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Environment: Neighborhood will haul in sand as erosion threatens homes
By Jason Lesley
There’s help on the way for owners of beachfront houses in Inlet Harbor on the south end of Garden City.
The Army Corps of Engineers issued a permit this week allowing the owners of property damaged by erosion this fall to bring in truckloads of sand between their threatened houses and the pounding surf, according to Gairy Nichols, owner of Dunes Realty in Garden City.
In addition to the general permit from the Corps of Engineers, Nichols said beachfront property owners have received an emergency order in association with the Office of Coastal and Resource Management and Georgetown County to scrape sand from the beach into dunes and put up sandbags. “What we will try to do is get more than one scrape so we can have a wall there,” Nichols said.
Three houses inside Inlet Harbor most heavily impacted by erosion have been temporarily condemned, Nichols said. The wooden steps have been swept away by the surf; their exposed pilings reinforced with additional wood.
“Those homeowners could scrape sand today,” Nichols said, “and put sand back under the house and get a permit for occupancy. Since it’s winter and the houses are designed for summer rental, the owners will wait until April or May to replace the sand. The houses are in good shape.”
High tide swallows the beach at Inlet Harbor. Charlie Nash, former president of the homeowners association, said the beach used to be 30 feet wide. Nash worries that erosion will reach the community’s underground wiring, and Santee Cooper will shut the electricity off to the community’s 66 homes. He said he resigned as president of the HOA over frustration of trying to get something done about the beach.
“We are getting ready to have nor’easters that are going to batter this whole area in here,” Nash said. “If we don’t get something done, this whole place is going to be shut down.”
His frustration comes from the delay in getting sand moved back to the beach from the Murrells Inlet jetties. Tons are visible at low tide. He said the community homeowners hired an engineer to study the beach for a year. The engineer’s attempts at getting a permit to move sand were denied. “We wasted a year, and it got worse,” Nash said.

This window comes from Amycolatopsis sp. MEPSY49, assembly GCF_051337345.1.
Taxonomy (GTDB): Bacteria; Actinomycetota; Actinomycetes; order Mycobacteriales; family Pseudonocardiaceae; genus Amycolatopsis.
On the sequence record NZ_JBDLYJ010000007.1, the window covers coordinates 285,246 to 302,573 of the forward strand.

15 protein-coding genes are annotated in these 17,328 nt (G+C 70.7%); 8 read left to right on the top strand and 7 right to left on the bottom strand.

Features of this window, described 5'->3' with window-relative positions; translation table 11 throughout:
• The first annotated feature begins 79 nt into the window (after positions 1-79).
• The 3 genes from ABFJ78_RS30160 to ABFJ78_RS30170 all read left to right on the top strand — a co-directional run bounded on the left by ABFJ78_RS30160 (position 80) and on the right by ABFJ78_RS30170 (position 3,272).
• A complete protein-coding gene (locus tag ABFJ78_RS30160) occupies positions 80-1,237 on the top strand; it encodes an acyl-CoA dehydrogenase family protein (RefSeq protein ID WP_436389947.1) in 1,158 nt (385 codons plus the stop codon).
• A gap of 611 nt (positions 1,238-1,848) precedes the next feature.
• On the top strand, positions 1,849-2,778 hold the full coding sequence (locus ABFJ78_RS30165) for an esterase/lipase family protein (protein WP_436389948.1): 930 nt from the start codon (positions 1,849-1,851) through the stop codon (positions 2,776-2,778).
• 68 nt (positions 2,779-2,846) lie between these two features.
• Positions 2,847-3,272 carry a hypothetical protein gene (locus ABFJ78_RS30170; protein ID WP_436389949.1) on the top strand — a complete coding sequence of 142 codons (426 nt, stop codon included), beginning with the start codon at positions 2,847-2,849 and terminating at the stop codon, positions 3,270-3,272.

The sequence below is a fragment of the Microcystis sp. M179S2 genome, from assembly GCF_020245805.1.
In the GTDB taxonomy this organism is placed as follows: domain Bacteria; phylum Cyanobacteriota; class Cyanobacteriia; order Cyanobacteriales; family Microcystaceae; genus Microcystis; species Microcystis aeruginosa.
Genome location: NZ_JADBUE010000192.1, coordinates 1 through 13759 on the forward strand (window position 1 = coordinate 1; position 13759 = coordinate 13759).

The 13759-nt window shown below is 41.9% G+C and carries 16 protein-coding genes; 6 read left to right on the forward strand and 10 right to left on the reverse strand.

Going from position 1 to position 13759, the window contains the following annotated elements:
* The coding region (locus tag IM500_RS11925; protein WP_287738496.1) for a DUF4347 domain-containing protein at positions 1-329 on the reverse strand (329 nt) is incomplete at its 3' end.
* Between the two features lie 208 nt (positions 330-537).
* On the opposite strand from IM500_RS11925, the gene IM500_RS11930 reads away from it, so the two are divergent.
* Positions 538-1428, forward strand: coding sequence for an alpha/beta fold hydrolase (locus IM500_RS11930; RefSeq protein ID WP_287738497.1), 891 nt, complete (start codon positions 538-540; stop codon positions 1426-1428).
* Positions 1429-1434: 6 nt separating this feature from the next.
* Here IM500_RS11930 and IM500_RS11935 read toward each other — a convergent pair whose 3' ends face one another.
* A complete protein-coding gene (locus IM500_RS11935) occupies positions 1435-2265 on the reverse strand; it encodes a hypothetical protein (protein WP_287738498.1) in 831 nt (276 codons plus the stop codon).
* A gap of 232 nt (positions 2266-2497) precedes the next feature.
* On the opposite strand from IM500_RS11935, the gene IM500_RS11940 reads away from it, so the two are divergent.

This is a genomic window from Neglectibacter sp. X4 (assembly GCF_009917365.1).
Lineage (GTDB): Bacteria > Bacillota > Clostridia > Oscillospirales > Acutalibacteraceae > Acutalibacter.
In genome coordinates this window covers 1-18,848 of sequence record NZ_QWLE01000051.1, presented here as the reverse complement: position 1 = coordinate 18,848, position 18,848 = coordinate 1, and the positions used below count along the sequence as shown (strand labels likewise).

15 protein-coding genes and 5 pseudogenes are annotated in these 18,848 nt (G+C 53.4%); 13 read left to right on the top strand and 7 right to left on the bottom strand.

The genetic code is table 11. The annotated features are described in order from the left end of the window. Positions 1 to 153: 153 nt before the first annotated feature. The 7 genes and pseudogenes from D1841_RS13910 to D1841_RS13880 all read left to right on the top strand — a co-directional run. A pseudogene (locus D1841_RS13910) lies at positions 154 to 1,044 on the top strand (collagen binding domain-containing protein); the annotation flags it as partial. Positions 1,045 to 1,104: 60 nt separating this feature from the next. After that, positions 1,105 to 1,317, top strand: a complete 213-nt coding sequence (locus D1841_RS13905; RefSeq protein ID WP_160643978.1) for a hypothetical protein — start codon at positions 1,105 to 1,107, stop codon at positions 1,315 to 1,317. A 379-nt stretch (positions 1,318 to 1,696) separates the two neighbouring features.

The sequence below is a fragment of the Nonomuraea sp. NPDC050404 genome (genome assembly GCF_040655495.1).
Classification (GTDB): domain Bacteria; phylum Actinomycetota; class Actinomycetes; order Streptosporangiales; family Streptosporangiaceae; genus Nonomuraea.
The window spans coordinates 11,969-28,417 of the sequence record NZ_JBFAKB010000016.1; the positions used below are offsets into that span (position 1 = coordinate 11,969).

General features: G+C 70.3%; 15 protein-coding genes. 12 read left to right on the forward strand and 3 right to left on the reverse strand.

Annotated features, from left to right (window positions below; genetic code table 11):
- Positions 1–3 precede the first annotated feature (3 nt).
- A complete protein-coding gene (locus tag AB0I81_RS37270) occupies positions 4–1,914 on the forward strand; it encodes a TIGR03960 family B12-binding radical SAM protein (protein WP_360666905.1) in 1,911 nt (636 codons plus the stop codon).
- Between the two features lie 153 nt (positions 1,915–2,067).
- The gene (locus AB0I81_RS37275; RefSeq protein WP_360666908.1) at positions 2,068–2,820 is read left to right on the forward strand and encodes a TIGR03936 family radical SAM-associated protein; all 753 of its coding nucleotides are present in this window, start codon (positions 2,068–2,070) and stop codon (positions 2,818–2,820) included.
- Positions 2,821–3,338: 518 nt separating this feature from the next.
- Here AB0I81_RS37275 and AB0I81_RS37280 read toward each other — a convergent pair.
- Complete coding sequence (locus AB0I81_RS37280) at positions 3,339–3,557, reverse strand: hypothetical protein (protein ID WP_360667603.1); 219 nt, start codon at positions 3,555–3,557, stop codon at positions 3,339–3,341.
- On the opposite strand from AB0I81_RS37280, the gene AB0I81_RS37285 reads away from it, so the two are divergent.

Scraping sand from the waterline into small dunes in front of the beach houses would only be a Band-Aid, according to Georgetown County Administrator Sel Hemingway. “We’ve been a part of that whole effort, meeting with the corps to discuss that,” he said. “It’s not a county issue to run out there and take care of that sand.”
While scraping sand from the beach provides some short-term relief from erosion, it’s not really a solution, according to Lee Hewitt, owner of Garden City Realty and a member of the board of the S.C. Department of Health and Environmental Control.
“Sand scraping is not ideal,” said Hewitt, who is running for the state House of Representatives from District 108. “What you want is a sloped beach to allow the wave energy to dissipate over a wide area. When you scrape, the wave hits the dune harder because there’s nothing there to take away the energy of that wave. The solution makes the problem worse.”
October is the scheduled date for dredging the Murrells Inlet channel. Tons of beach sand are filling in the channel. Hewitt said clearance into the harbor is about 4 feet at low tide, and the fishing boats draw about 4 feet. The inlet dredging would solve both problems, he said, because the spoils would be pure sand.
Spokesman Sean McBride said the Corps of Engineers is working on a memorandum of understanding with Georgetown County to accept $6 million as payment for dredging the inlet. Once the money is deposited, the Corps will put out contracts in June or July and dredging could start as early as September. The work, McBride said, would take about four months.
“We took a big hit in October,” said Nichols. “If we can get through the winter and to next October to dredge there will be relief. It’s down the road, but at least we got a road.”